Qld premier vows no new coal royalties
BHP Billiton's struggling Queensland coal sector will not face another royalty rise, after Premier Campbell Newman promised a more stable royalty framework.
Mr Campbell made the comments on Wednesday while opening the Daunia coking coalmine near Moranbah, which will become the seventh mine to run under a long-standing partnership between BHP and Mitsubishi.
The Australian coal sector has been struggling due to lower commodity prices, high costs, union disputes and even flooding in recent years, and Mr Newman added to those challenges in 2012 when he increased coal royalties for miners.
The move angered miners and prompted some such as Xstrata to suggest that more than 30 per cent of Australian coalmines were unprofitable.
Mr Newman used his appearance at Daunia to reassure BHP and Mitsubishi that there were no more royalty slugs looming.
"We didn't like to do it, there won't be any further changes and we are certainly trying to give people some [cost] offsets elsewhere," he said, while standing beside BHP's coal president, Dean Dalla Valle.
"We are doing everything we can to put on the table regulatory reform that will mean mines can find operating cost savings."
The start of production at Daunia, which has been ramping up since March, is another step forward for the BHP Mitsubishi alliance as it seeks to improve profitability across the division.
The mine was delivered several months early and about $US250 million under budget, giving hope that the nearby Caval Ridge Mine will also come in on budget within the next 12 to 24 months.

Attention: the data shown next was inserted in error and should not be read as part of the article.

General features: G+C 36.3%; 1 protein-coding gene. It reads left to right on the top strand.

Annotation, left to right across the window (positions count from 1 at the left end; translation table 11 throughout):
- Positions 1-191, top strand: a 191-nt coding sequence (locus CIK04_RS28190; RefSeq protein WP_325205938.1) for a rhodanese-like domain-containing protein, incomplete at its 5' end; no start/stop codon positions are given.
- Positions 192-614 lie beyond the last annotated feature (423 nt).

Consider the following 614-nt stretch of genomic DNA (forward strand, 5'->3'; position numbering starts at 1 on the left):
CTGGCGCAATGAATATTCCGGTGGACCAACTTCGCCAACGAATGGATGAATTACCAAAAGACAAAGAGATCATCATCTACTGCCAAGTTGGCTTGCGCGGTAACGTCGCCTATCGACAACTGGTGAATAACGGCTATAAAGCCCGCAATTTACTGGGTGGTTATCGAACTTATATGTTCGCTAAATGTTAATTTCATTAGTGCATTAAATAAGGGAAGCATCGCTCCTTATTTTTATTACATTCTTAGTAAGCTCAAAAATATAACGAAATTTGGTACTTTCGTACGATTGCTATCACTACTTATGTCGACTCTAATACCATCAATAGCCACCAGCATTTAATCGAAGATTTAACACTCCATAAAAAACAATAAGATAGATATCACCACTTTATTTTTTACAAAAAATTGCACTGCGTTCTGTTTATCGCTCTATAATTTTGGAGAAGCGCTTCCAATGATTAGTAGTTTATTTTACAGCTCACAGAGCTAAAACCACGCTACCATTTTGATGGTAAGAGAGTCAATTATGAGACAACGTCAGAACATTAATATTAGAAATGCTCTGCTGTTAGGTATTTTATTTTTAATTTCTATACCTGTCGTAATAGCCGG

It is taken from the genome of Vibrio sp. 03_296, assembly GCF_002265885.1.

The extra 15 million tonnes of coking coal to flow from Daunia and Caval Ridge each year will help the alliance reduce its unit cost, which is believed to be only just below the benchmark price for coking coal.
Coking coal prices were testing $US220 a tonne 14 months ago, but have slipped below $US150 numerous times in the past year, and were $US147 a tonne this week.
That slide pushed BHP's coal division to an underlying loss for the first half of fiscal 2013, which was only turned into a $US746 million full-year profit by fierce cost cutting and production increases.
"We have been suffering ... because of the very high cost of contractors, high cost of commodities and high cost of operations," Mitsubishi executive Kanji Nishiura said. "We have to say goodbye to the past of high-cost operations."
The alliance in Queensland reduced costs by 30 per cent in the second half, and JPMorgan has estimated the mines' average cost of production is now closer to $US120 a tonne. All seven mines are believed to be profitable.
The alliance struck a three-year workplace deal with miners a year ago, which has delivered a more stable operating environment.
Mr Dalla Valle said despite tight margins, there was still a strong long-term demand for coking coal.